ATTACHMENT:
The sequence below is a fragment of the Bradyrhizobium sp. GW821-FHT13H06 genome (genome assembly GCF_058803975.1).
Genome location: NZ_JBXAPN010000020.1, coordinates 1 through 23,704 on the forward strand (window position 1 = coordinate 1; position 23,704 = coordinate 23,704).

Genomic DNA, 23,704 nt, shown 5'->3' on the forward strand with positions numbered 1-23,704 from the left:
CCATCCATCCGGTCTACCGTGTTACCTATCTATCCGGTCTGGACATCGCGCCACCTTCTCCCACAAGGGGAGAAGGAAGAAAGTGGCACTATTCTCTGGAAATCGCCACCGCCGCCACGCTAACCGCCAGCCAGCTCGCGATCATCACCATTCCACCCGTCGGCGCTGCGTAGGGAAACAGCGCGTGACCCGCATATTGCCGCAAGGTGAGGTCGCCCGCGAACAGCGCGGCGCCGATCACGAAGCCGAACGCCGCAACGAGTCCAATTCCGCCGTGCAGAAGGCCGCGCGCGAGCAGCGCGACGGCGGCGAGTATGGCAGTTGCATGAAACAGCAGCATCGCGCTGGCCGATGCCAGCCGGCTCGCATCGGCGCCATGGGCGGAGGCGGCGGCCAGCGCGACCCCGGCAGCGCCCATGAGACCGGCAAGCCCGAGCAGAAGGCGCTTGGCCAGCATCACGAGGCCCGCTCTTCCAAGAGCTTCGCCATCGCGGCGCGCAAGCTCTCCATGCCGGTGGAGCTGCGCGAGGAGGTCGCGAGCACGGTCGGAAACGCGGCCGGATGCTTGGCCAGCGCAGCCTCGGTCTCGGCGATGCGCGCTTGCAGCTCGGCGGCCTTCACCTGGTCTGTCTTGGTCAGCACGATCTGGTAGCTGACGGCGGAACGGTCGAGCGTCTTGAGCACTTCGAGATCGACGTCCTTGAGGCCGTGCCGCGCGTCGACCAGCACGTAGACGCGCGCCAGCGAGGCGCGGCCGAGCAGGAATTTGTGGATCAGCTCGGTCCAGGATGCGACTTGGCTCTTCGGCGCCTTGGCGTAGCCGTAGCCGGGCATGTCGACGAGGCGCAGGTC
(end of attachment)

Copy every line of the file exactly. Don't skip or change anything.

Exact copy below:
The sequence below is a fragment of the Bradyrhizobium sp. GW821-FHT13H06 genome (genome assembly GCF_058803975.1).
Genome location: NZ_JBXAPN010000020.1, coordinates 1 through 23,704 on the forward strand (window position 1 = coordinate 1; position 23,704 = coordinate 23,704).

Genomic DNA, 23,704 nt, shown 5'->3' on the forward strand with positions numbered 1-23,704 from the left:
CCATCCATCCGGTCTACCGTGTTACCTATCTATCCGGTCTGGACATCGCGCCACCTTCTCCCACAAGGGGAGAAGGAAGAAAGTGGCACTATTCTCTGGAAATCGCCACCGCCGCCACGCTAACCGCCAGCCAGCTCGCGATCATCACCATTCCACCCGTCGGCGCTGCGTAGGGAAACAGCGCGTGACCCGCATATTGCCGCAAGGTGAGGTCGCCCGCGAACAGCGCGGCGCCGATCACGAAGCCGAACGCCGCAACGAGTCCAATTCCGCCGTGCAGAAGGCCGCGCGCGAGCAGCGCGACGGCGGCGAGTATGGCAGTTGCATGAAACAGCAGCATCGCGCTGGCCGATGCCAGCCGGCTCGCATCGGCGCCATGGGCGGAGGCGGCGGCCAGCGCGACCCCGGCAGCGCCCATGAGACCGGCAAGCCCGAGCAGAAGGCGCTTGGCCAGCATCACGAGGCCCGCTCTTCCAAGAGCTTCGCCATCGCGGCGCGCAAGCTCTCCATGCCGGTGGAGCTGCGCGAGGAGGTCGCGAGCACGGTCGGAAACGCGGCCGGATGCTTGGCCAGCGCAGCCTCGGTCTCGGCGATGCGCGCTTGCAGCTCGGCGGCCTTCACCTGGTCTGTCTTGGTCAGCACGATCTGGTAGCTGACGGCGGAACGGTCGAGCGTCTTGAGCACTTCGAGATCGACGTCCTTGAGGCCGTGCCGCGCGTCGACCAGCACGTAGACGCGCGCCAGCGAGGCGCGGCCGAGCAGGAATTTGTGGATCAGCTCGGTCCAGGATGCGACTTGGCTCTTCGGCGCCTTGGCGTAGCCGTAGCCGGGCATGTCGACGAGGCGCAGGTC